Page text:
Regarding yesterday’s blog: watching The Open, as the British Open golf tournament is referred to, I had to re-think how much fun the game of golf is. After Day 1, Tiger Woods (you remember him, right) made the statement that, due to his poor first round, he had to hope for nasty conditions on Day 2, forcing his competitors into subpar scores, then play some terrific golf himself.
Can you imagine hoping for bad weather? I can understand the Buffalo Bills wanting miserable conditions in upstate New York when they play the Miami Dolphins or San Diego Chargers but football is a bit of a rougher game than golf. Like a shark is a bit more dangerous than a goldfish. I made my feelings known about golf yesterday when I said one reason golf was fun was because you got to play in wonderful weather (if not, just don’t play – there will be nicer days, especially when you’re retired – and live in California).
Well, the R&A outdid itself on Saturday in Scotland (even though it didn’t quite seem like Saturday yet out here). It didn’t take a meteorologist to figure the weather was brutal. I mean, golfers are extremely talented athletes (I do consider them athletes, certainly in terms of hand-eye coordination, strength and conditioning – for most in today’s game, anyway – and, certainly, mental toughness). But in no way does anyone consider them gladiators, as fans do, say, football players.
So, leader Dustin Johnson had to play three holes – while other golfers didn’t swing even once. At that time the powers-that-be decided that no sane person should be out in that kind of weather – and the only thing that was keeping them out there were . . . the decision-makers for The Open. The major problem with what took place at St. Andrews (pronounced sin-TANDREWS) was that it was just that – a major. Why should golfers have to play one of their four most important events in inclement weather when the rest of the game is so pure?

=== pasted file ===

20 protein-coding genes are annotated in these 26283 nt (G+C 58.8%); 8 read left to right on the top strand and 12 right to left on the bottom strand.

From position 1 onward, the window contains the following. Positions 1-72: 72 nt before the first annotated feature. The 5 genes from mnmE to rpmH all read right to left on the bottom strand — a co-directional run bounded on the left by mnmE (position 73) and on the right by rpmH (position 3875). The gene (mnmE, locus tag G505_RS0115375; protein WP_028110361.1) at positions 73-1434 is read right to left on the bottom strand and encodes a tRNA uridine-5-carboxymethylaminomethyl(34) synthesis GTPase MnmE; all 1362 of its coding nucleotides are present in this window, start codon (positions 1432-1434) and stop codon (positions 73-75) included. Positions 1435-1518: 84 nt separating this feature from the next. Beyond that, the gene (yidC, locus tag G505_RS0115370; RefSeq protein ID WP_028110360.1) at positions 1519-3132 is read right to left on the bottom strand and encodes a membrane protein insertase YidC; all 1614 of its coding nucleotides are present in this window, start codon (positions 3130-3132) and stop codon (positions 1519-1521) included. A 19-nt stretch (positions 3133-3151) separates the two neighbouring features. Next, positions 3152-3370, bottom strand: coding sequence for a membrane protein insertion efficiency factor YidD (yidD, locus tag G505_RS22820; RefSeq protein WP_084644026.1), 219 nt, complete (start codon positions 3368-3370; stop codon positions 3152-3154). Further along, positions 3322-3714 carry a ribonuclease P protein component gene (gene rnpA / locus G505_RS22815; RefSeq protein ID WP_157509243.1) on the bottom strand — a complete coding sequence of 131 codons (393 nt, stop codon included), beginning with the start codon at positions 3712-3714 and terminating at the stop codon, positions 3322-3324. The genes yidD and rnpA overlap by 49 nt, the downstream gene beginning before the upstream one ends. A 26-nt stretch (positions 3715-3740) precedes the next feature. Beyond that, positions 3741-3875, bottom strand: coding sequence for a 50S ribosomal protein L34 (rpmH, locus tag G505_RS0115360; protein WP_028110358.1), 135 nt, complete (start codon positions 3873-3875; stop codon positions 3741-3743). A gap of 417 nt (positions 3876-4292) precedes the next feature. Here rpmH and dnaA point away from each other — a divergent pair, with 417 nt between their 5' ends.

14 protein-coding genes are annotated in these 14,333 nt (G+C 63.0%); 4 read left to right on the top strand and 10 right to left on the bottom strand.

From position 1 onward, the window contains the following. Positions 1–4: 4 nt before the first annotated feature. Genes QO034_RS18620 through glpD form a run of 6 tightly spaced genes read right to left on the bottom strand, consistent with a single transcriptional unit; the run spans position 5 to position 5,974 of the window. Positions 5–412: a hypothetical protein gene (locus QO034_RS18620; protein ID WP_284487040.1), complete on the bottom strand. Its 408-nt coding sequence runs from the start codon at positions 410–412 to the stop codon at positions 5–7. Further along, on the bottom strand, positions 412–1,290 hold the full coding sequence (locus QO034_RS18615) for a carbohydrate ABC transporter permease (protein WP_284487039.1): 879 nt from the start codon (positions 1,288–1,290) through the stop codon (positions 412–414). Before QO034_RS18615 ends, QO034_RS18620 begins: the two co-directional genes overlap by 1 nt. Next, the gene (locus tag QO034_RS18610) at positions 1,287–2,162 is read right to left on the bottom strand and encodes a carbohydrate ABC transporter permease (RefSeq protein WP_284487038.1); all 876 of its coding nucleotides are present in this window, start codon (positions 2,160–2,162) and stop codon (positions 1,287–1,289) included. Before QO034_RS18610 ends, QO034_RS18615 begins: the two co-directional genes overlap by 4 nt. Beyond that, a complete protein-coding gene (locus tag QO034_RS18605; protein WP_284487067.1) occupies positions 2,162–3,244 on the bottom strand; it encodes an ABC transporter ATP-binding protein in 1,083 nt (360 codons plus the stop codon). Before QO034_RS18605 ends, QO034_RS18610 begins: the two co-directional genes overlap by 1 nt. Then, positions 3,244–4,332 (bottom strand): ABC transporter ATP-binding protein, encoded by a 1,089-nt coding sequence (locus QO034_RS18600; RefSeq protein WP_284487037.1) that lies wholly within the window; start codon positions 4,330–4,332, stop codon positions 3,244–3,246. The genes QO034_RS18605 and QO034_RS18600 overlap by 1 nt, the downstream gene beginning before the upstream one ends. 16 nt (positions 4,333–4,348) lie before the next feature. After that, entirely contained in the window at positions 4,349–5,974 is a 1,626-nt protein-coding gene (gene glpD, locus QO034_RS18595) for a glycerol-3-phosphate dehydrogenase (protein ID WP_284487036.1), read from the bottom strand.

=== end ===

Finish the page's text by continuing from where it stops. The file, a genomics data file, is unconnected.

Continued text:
Don’t agree? Try sneezing or coughing (or even just taking a picture if it means there will be an audible “click”) during a golfer’s backswing. The Seattle Seahawks have their decibel meter. It gets so loud that opposing offenses can’t hear play calls and, often, teams are forced into penalties. The Golden State Warriors gave credit to their fans for making so much noise during their run to last season’s NBA Championship. Imagine having to play golf with the kind of distractions quarterbacks, place kickers and free throw shooters do? Because of that, golfers should never be forced to putt into 40 mph winds. Nobody practices putting into 40 mph winds, nor should they. That’s not skill and, if nothing else, golf is a game of incredible skill. Someone shouldn’t become a champion because he got to play in sunshine – after rain was coming down sideways for the guys playing earlier.
Talk about leveling the playing field. OK, so everything can’t be exactly equal. But to do what was done yesterday at St. Andrews definitely skewed the results, independent of who wins. Let’s face it, although power has entered the game more than it ever has, golf is still a finesse game, a great deal of it built on touch. What the answer is I don’t know but late Friday night (on the west coast) wasn’t even fun to watch. As fans, we’d like to think the games we witness are fair (WWE excluded). I’d imagine the players feel the same way.
“When stubbornness tops common sense, someone needs to step up and give the group a literal slap in the face – for everyone’s sake.”